Our Community-led

coastal adaptation project

Me huri whakamuri,

ka titiro whakamua.

 

Utilising our past

to inform our future

Kicking off the conversation at the Takutai Kāpiti: Climate change and our coast Summit 2020

The Kāpiti coastline is approximately 38km long. As well as being the location for significant urban development, our beautiful beaches are an important community asset with many unique characteristics and natural qualities.

Like many coastal communities around Aotearoa, Kāpiti faces significant environmental challenges caused by changing climate and associated rising sea levels.

While there is still much uncertainty about how significant these challenges will be and how quickly they will happen, likely climate change effects need to be anticipated, prioritised and planned for in the Kāpiti District.

We’ve established the Takutai Kāpiti: Our community-led coastal adaptation project to help guide our response, as a community, to the impacts of changing weather patterns on our environment, people and the way we behave.

Using a community-led approach, we’re bringing together a range of voices, recognising the values and knowledge of our indigenous people, to share information and develop solutions for adapting to coming change.

We’d love you to get involved and hear what you have to say.

What’s new – September 2021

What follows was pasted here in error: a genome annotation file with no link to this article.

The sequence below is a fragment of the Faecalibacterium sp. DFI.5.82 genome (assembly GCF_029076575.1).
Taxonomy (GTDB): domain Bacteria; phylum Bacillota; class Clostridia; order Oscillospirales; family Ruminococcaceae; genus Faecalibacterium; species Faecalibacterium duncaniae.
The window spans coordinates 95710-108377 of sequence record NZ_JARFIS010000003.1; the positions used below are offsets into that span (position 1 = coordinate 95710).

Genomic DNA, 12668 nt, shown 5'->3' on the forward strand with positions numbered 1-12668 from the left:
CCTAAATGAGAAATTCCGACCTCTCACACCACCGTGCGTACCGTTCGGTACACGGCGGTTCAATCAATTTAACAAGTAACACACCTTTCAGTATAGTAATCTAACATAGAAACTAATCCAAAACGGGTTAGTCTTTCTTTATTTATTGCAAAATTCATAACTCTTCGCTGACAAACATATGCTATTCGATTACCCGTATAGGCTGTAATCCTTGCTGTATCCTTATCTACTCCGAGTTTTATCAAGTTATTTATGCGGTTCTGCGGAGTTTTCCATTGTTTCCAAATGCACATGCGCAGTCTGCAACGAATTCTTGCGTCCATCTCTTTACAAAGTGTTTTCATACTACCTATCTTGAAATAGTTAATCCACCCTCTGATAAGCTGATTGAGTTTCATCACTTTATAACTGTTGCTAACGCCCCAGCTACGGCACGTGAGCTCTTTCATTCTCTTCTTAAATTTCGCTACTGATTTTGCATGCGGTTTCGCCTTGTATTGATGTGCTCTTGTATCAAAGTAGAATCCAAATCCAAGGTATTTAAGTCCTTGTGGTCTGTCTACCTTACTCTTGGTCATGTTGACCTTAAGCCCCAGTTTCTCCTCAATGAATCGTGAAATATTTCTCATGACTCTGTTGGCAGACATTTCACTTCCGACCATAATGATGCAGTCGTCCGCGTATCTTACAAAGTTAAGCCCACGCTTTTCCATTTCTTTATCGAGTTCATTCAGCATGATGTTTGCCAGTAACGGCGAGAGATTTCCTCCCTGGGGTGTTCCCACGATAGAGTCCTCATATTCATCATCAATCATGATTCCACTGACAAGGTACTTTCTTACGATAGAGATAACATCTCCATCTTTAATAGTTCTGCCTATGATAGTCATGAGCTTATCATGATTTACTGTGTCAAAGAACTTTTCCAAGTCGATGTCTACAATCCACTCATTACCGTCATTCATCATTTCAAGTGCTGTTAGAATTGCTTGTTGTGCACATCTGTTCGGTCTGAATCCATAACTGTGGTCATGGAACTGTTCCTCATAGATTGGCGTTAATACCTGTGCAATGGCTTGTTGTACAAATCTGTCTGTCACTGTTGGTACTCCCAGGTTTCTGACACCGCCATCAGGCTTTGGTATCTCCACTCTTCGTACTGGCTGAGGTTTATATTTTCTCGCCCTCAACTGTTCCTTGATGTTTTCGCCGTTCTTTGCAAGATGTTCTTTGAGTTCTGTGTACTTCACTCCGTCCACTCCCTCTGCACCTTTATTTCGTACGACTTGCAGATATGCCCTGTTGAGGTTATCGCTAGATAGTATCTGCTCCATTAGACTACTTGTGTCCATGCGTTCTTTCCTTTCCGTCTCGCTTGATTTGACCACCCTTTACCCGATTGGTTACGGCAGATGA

We’re delighted to welcome six new members to the Takutai Kāpiti Community Coastal Adaptation Panel to join our Jim Bolger. The panel’s regular meetings are now underway.

Understanding the impacts of climate change on our coast

To help inform the panel’s discussions, Council has commissioned Jacobs to undertake a Coastal Hazard Susceptibility and Vulnerability Assessment for the Kāpiti Coast District coastline, from Ōtaki in the north to Paekākāriki in the south.

The updated assessment has been independently peer reviewed and will identify areas susceptible to current and future coastal erosion hazards with various magnitudes of sea-level rise over a 30, 50 and 100-year period. It will also identify the vulnerability of critical council infrastructure and community services. Council expects to receive the report in October 2021.

Keep me up to date.

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